“I wanted to do something that represented my background. I wanted to make my family proud,” said the honors student. “But also I wanted to show that my sexuality is such a big part of my personality.”
Rodriguez Canales also wore a pin and a stole for the international medical fraternity, Phi Delta Epsilon, he is a member of and pins with the American and Nevada state flags.
“There are not many of us here,” he explained.
Bachelor’s in Computer Science
Chung got inspiration for his mortarboard decoration from a Harry Styles’ song “Sunflower, Vol. 6.” He wrote in a green marker a line from the song “Plant new seeds in the melody” and drew some budding seedlings along the edge.
“I like the song a lot,” Chung said. “It’s just like I’m starting a new life, planting new seeds. The melody is like my story, my future.”
Chung himself plays guitar and ukulele and enjoys finding new music to listen to.
Bachelor’s in Pharmacy Studies
Zheng was a rare exception to the mortarboard tradition. Instead of donning a black graduation cap she wore a traditional floral crown, called mwarmwar (pronounced [marmar]), and a neck lei from the island of Saipan for Bouvé College of Health Sciences graduation.
Zheng was born to Chinese parents, who immigrated to Saipan, a U.S. territory in the Western Pacific and the largest of the 12 Northern Mariana Islands.
“It was important for me to represent home like that,” Zheng said, “because it reminded me of my roots, who I am and what I am doing it for.”
Zheng’s parents and a few family friends traveled 24 hours from Saipan to Boston. They brought the mwarmwar and the lei with them, which were made by friends and family back on the island. The headpiece included Saipan’s native flower, Plumeria, while the lei was woven from banana leaves with flowers, ropes and origami, made out of paper money.
Although Zheng had always considered herself Chinese American, she said, the island culture with its tight-knit community, weekends at the beach and barbecues shaped her.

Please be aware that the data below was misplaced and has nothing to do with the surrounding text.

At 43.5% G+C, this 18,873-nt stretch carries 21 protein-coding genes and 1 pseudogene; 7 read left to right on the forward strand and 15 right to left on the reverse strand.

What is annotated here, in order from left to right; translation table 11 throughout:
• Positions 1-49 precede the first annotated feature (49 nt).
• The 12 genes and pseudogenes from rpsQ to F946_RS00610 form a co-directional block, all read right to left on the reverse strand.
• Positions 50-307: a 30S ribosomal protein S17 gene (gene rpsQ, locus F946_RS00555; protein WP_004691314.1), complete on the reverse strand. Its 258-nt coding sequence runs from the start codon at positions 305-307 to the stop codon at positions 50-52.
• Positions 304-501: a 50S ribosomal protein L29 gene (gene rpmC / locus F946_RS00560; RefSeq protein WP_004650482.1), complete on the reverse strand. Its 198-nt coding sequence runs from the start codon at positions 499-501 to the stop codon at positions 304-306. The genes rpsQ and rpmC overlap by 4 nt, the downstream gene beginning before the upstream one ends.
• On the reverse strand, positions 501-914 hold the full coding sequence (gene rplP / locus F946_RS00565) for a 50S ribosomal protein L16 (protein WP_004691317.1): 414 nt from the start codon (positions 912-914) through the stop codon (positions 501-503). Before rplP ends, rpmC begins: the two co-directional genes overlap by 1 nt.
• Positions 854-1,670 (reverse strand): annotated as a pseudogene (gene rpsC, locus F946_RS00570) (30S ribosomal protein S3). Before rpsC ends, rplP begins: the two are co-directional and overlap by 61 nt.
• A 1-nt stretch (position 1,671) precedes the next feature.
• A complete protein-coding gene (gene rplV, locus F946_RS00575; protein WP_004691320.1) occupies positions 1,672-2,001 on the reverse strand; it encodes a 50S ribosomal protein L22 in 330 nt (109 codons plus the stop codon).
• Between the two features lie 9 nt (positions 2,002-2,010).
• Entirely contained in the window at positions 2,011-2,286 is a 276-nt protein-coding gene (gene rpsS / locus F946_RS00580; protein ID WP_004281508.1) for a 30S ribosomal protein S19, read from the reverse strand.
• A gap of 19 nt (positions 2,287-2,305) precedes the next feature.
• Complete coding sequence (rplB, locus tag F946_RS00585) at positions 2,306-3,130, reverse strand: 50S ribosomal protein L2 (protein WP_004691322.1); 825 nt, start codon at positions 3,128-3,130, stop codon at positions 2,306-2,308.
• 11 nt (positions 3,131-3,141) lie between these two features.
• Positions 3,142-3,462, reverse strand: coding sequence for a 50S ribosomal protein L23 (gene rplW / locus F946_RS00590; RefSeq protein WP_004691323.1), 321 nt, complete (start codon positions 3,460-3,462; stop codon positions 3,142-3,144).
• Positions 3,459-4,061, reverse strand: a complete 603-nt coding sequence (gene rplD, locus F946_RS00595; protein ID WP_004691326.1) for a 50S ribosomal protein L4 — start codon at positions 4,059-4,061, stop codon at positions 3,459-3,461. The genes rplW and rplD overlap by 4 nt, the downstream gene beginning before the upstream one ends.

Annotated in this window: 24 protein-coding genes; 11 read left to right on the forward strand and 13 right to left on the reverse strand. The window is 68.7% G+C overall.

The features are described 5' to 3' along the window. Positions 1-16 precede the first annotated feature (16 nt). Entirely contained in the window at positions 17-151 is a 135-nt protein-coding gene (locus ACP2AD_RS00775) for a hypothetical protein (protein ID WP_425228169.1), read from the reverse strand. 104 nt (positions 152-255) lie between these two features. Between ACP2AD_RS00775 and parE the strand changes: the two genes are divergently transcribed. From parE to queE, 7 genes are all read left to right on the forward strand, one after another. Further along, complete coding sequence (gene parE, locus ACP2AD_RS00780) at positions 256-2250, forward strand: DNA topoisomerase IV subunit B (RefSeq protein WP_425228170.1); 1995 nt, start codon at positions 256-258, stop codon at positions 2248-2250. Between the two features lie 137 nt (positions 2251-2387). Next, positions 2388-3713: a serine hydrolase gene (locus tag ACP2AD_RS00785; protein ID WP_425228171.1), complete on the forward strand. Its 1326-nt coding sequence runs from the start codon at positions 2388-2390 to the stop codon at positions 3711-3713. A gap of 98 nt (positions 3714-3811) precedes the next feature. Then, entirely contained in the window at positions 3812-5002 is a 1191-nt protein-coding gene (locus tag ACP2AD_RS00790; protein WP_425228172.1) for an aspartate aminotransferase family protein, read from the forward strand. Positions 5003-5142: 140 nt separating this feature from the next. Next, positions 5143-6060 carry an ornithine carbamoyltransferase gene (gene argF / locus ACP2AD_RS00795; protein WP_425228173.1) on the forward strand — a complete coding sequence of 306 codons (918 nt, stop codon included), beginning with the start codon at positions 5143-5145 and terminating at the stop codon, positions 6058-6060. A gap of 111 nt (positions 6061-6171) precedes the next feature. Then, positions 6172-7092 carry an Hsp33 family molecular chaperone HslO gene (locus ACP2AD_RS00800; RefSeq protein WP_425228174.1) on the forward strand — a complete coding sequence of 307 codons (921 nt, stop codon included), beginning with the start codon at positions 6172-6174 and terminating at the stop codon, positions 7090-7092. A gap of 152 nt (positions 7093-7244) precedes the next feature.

When she came to Boston, nobody knew where her island was. She had to overcome the cultural shock and adapt. But she knew, she said, there were people at home who were cheering her on.
Zheng is going to continue with her doctorate in pharmacy studies at Northeastern. She would like to work in the underserved communities in the future.
“It’s definitely been a dream of mine,” Zheng said. “Someone’s got to be on their side. So, I’m going to be watching out for them.”
Master’s in Public Health
Miller’s mortarboard design was inspired by the good and the tough times during her master’s program.
“These last few years in college have been pretty tough in terms of mental health struggles,” Miller said.
She used the instructions and different parts of labels from her prescription medications to cover the top of her cap. She also added some dried flowers.
“Because even in the desert we can still flourish, and flowers can still bloom in the hard times,” she said. “It’s so important to always take in the joys and even the simple things that bring joy to our lives.”
Miller said she would like to work in Afghanistan one day because every country needs specialists in global health. For now, she is applying for positions in public health stateside.
Bachelor’s in Business Administration
For her graduation from the D’Amore-McKim School of Business Han wore a mesmerizing traditional Chinese ensemble called hanfu. It was inspired by clothing from the Ming Dynasty period, she said, which ruled in China from 1368 to 1644.
Han, who grew up in Beijing, the capital of China, wore an ornate embroidered collar adorned with pearls atop a robe. Her mortarboard was overflowing with flowers. She added hair accessories with traditional Chinese elements to her hairstyle including Chinese Phenix, small white flowers, dangling strings of pearls and fuzzy pompoms.
“In Chinese culture a phenix means female power,” she explained.
Traditional makeup completed her look.
Han said many people came up to her and complimented her outfit.
“I really appreciate them,” Han said. “I’m very glad that my culture can be appreciated, favored by people from all over the world.”
Alena Kuzub is a Northeastern Global News reporter. Email her at email@example.com. Follow her on Twitter @AlenaKuzub.